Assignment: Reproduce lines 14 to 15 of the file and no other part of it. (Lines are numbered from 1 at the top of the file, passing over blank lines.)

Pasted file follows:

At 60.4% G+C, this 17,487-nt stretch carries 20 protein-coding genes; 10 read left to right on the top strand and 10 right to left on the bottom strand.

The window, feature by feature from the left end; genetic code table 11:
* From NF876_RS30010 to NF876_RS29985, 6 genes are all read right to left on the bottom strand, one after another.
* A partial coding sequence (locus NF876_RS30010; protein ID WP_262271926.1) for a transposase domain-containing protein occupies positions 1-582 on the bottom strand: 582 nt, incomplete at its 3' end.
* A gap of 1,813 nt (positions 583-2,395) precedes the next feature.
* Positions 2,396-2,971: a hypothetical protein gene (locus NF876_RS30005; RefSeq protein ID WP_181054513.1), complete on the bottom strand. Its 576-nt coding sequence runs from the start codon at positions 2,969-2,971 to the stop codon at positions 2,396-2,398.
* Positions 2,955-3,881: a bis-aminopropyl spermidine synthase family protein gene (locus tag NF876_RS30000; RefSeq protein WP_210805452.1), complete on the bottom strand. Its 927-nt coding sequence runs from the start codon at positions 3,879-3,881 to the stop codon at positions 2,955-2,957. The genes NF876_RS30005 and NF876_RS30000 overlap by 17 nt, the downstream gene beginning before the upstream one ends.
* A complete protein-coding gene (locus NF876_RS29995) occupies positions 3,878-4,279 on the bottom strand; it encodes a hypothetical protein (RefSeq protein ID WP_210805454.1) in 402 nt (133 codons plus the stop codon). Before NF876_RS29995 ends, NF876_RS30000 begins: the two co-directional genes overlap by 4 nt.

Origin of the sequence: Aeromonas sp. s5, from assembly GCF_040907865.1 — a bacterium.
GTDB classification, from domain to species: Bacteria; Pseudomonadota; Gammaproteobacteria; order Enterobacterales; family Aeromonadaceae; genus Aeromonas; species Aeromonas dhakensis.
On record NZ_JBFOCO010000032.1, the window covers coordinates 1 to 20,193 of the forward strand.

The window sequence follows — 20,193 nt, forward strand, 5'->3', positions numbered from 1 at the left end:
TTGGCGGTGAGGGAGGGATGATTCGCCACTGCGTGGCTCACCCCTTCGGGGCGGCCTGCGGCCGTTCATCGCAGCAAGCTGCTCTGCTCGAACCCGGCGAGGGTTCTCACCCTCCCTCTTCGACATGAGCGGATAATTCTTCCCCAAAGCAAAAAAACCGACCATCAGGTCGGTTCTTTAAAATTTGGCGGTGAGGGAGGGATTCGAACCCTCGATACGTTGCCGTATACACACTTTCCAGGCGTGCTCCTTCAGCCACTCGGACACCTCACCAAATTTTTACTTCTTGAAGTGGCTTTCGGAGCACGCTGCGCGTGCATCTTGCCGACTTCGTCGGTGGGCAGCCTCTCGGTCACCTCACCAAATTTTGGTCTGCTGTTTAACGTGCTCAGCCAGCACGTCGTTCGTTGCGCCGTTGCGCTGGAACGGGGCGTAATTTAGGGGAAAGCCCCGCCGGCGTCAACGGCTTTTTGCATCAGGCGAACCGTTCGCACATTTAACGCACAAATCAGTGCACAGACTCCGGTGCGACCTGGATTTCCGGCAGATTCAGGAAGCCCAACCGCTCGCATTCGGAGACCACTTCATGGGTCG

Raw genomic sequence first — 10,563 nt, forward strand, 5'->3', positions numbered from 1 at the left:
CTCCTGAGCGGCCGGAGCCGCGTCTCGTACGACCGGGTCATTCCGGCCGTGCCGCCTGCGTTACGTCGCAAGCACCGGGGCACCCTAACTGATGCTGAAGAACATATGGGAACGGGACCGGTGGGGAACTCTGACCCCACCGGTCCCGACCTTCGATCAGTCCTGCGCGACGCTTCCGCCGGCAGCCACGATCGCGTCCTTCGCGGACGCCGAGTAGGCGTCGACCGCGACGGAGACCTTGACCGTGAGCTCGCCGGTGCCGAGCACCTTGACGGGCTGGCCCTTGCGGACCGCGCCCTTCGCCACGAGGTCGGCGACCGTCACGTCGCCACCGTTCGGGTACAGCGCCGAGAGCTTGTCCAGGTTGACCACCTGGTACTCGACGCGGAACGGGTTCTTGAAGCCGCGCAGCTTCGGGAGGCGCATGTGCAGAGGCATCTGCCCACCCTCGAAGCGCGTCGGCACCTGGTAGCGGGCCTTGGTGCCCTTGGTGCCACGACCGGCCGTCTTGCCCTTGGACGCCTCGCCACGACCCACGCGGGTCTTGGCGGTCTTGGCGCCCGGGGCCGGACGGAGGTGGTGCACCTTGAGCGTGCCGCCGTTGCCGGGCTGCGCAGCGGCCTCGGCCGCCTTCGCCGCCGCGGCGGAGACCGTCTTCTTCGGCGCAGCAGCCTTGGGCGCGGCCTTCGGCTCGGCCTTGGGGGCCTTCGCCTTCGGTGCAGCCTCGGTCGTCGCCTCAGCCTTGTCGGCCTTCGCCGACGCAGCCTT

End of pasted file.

Raw genomic sequence first — 10,563 nt, forward strand, 5'->3', positions numbered from 1 at the left:
CTCCTGAGCGGCCGGAGCCGCGTCTCGTACGACCGGGTCATTCCGGCCGTGCCGCCTGCGTTACGTCGCAAGCACCGGGGCACCCTAACTGATGCTGAAGAACATATGGGAACGGGACCGGTGGGGAACTCTGACCCCACCGGTCCCGACCTTCGATCAGTCCTGCGCGACGCTTCCGCCGGCAGCCACGATCGCGTCCTTCGCGGACGCCGAGTAGGCGTCGACCGCGACGGAGACCTTGACCGTGAGCTCGCCGGTGCCGAGCACCTTGACGGGCTGGCCCTTGCGGACCGCGCCCTTCGCCACGAGGTCGGCGACCGTCACGTCGCCACCGTTCGGGTACAGCGCCGAGAGCTTGTCCAGGTTGACCACCTGGTACTCGACGCGGAACGGGTTCTTGAAGCCGCGCAGCTTCGGGAGGCGCATGTGCAGAGGCATCTGCCCACCCTCGAAGCGCGTCGGCACCTGGTAGCGGGCCTTGGTGCCCTTGGTGCCACGACCGGCCGTCTTGCCCTTGGACGCCTCGCCACGACCCACGCGGGTCTTGGCGGTCTTGGCGCCCGGGGCCGGACGGAGGTGGTGCACCTTGAGCGTGCCGCCGTTGCCGGGCTGCGCAGCGGCCTCGGCCGCCTTCGCCGCCGCGGCGGAGACCGTCTTCTTCGGCGCAGCAGCCTTGGGCGCGGCCTTCGGCTCGGCCTTGGGGGCCTTCGCCTTCGGTGCAGCCTCGGTCGTCGCCTCAGCCTTGTCGGCCTTCGCCGACGCAGCCTT